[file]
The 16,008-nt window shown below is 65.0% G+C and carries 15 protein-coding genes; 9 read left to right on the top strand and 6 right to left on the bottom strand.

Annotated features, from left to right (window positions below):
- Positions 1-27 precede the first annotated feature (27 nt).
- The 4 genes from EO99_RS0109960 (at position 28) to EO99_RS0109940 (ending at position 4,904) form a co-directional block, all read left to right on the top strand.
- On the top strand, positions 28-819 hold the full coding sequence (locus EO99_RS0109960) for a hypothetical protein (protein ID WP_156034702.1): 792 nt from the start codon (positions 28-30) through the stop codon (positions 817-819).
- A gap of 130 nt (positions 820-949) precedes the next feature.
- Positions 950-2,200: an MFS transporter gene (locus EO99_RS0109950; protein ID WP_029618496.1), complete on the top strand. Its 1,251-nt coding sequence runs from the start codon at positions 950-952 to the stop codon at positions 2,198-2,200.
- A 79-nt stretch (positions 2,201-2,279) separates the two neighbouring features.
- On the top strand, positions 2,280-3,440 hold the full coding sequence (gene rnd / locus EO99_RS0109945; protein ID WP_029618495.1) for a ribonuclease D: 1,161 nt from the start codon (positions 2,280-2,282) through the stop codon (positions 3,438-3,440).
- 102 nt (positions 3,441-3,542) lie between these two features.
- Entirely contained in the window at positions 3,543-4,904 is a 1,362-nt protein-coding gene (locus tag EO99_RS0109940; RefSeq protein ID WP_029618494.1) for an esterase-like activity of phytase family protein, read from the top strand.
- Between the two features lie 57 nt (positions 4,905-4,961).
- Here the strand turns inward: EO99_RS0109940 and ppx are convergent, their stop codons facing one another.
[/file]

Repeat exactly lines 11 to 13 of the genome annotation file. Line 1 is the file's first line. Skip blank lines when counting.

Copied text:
- Entirely contained in the window at positions 3,543-4,904 is a 1,362-nt protein-coding gene (locus tag EO99_RS0109940; RefSeq protein ID WP_029618494.1) for an esterase-like activity of phytase family protein, read from the top strand.
- Between the two features lie 57 nt (positions 4,905-4,961).
- Here the strand turns inward: EO99_RS0109940 and ppx are convergent, their stop codons facing one another.